Legionnaires’ disease bacteria that killed one inmate and sickened another is more widespread than expected in a California state prison, officials said Wednesday, citing new test results.
Preliminary results found the bacteria in the water supply at a prison medical facility in Stockton and at two neighboring youth correctional facilities, Corrections Department spokeswoman Vicky Waters said.
Officials had thought it was isolated to one housing unit where the two inmates lived. They restricted water use throughout the medical facility and neighboring juvenile facility, bringing in bottled water. But they put special filters only on showers in the housing unit where the inmates had been housed in the California Health Care Facility, which treats about 2,670 inmates needing medical or mental health care.
The neighboring O.H. Close Youth Correctional Facility houses about 150 youths and N.A. Chaderjian Youth Correctional Facility about 260 youths.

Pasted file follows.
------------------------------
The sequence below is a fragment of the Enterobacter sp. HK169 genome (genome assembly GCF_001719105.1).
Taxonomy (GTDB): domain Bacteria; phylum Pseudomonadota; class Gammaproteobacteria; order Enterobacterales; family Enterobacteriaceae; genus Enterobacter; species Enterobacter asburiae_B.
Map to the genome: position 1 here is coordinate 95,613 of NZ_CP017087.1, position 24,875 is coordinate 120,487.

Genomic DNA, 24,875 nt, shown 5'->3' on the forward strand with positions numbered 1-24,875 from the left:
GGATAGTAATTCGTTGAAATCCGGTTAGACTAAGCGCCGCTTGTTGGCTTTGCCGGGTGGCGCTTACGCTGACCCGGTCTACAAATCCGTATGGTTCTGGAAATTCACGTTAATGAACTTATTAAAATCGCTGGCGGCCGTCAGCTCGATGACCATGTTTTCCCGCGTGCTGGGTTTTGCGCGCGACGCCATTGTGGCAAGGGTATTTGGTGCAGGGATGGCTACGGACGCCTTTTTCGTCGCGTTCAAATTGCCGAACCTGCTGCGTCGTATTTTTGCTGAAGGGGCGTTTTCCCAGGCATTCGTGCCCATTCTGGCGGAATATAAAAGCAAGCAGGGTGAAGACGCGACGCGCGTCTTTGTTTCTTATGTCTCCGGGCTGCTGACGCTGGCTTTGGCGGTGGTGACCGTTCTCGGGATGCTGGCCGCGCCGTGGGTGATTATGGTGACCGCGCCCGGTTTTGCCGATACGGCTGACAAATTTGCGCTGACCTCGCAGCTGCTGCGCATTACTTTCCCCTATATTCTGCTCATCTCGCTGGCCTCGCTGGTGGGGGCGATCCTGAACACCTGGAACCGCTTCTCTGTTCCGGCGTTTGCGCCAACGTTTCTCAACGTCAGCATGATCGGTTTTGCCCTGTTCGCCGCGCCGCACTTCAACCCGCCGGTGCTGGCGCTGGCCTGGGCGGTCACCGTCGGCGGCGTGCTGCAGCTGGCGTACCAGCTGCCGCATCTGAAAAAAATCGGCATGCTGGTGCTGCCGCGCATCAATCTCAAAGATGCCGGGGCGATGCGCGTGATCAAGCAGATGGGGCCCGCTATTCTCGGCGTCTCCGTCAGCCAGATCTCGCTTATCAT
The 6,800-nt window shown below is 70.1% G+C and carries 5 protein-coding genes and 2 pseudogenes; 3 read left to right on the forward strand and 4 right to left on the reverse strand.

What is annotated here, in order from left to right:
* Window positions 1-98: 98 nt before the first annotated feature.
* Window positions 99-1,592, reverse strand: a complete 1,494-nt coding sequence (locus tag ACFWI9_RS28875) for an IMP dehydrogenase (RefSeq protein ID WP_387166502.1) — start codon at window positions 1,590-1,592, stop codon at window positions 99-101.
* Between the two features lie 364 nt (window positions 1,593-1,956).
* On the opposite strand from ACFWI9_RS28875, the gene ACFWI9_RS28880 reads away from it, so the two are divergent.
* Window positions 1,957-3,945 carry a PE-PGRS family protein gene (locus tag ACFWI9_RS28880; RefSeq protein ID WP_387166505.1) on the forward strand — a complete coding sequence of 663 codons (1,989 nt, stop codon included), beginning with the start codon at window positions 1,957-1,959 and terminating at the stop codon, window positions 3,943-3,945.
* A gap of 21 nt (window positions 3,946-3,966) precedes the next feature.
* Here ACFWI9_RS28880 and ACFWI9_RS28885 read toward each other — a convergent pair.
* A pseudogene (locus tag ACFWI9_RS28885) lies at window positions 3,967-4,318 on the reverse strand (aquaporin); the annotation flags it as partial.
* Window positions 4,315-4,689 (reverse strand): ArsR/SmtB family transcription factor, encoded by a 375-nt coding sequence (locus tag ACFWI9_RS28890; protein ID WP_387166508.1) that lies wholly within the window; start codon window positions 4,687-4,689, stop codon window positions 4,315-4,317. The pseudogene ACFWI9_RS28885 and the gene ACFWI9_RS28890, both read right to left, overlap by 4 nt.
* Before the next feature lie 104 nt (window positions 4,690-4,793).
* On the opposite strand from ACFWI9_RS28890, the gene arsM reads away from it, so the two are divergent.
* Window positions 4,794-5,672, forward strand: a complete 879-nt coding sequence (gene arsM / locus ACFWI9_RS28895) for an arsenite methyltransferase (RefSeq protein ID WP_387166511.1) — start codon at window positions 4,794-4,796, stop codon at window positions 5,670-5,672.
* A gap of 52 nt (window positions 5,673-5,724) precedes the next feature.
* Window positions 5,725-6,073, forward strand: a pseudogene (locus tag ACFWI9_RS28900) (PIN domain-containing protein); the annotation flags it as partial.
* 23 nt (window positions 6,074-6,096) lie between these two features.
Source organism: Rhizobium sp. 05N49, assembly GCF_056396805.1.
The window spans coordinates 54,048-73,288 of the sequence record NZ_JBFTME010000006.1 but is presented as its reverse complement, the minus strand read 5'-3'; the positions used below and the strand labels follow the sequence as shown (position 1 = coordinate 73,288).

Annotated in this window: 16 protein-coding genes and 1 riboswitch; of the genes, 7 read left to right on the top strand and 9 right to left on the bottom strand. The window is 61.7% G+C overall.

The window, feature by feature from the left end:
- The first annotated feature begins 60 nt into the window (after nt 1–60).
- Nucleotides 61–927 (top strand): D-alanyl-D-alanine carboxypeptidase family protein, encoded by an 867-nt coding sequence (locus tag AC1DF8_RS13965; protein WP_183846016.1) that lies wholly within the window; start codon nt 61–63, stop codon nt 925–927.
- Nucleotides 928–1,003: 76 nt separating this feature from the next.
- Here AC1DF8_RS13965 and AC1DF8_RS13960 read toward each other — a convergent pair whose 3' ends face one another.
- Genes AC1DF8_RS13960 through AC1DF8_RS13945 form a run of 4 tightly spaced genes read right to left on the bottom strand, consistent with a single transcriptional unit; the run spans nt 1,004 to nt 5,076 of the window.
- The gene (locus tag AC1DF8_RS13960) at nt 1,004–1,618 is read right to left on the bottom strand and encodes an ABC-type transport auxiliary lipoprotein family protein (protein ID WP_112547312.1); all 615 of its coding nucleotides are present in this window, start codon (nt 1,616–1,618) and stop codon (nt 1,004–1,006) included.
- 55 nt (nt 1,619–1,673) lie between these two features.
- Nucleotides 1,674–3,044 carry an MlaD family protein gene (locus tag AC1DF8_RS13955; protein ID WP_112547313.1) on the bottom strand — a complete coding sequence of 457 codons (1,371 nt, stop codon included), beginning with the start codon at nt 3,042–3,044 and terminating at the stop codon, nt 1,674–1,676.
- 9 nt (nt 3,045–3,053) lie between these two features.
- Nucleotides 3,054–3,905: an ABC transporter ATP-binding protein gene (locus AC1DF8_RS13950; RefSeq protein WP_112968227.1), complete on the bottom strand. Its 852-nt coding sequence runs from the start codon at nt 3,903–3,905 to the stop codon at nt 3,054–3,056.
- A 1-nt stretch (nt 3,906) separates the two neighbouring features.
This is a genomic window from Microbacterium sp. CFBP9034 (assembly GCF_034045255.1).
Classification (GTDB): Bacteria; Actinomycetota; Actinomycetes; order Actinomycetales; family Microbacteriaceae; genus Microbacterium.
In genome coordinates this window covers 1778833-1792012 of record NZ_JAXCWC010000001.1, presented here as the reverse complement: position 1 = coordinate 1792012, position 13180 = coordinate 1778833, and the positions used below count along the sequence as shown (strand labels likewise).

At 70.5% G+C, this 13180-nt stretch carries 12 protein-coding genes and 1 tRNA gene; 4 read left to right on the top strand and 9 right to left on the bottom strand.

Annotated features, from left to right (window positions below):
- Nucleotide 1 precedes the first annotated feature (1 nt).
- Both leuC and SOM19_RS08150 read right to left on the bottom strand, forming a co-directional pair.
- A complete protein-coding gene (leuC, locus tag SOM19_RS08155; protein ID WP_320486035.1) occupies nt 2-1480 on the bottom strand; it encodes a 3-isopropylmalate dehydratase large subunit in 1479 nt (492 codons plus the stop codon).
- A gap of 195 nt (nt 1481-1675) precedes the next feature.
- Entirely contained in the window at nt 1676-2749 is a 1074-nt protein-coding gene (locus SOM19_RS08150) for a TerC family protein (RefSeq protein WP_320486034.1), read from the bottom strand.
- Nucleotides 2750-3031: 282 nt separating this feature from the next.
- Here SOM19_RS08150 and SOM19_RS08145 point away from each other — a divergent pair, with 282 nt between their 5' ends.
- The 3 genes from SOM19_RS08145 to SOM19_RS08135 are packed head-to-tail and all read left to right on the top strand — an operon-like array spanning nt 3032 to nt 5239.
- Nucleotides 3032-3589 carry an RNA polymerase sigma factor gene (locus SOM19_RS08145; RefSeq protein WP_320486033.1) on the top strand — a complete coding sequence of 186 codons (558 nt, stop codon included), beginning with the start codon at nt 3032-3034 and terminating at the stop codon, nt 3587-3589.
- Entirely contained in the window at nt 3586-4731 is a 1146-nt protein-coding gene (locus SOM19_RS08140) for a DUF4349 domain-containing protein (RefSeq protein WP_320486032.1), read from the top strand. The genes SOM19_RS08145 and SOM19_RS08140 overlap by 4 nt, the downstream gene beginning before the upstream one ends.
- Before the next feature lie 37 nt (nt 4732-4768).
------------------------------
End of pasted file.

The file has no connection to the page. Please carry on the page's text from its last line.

No subsequent illnesses were reported and the source hasn’t been found. But officials now are adding the shower filters in other areas and warning against using unfiltered water throughout the three facilities.
“We are responding to preliminary findings and recommendations,” Waters said in an email. “We are still awaiting the final findings and working on a remediation plan.”
That includes deciding how they will clean out the bacteria from the facilities’ water system and how much it might cost, she said.
The bacteria weren’t detected in the Stockton city water supply, though the city supplies water to the state facilities.
An inmate who died last month had Legionnaires’ disease, which is considered a severe form of pneumonia. A second inmate tested positive for the bacteria but is in good condition.
Legionella bacteria grow in water and spread through water vapor. They can cause a mild infection known as Pontiac fever or the more serious infection known as Legionnaires’ disease, according to the federal Centers for Disease Control and Prevention. The disease occurs when contaminated water is inhaled into the lungs. It is considered particularly dangerous for older people and those with underlying health issues.
Officials tested 28 inmates who suffered from pneumonia in February or March, but only the two inmates tested positive, officials said. Tests are pending on a more recent inmate with pneumonia.
No inmates died but nearly 80 were sickened during a 2015 outbreak at San Quentin State Prison, 80 miles to the west. That temporarily forced the state’s oldest prison to cancel visits, hot meals and showers and ship in water and portable toilets.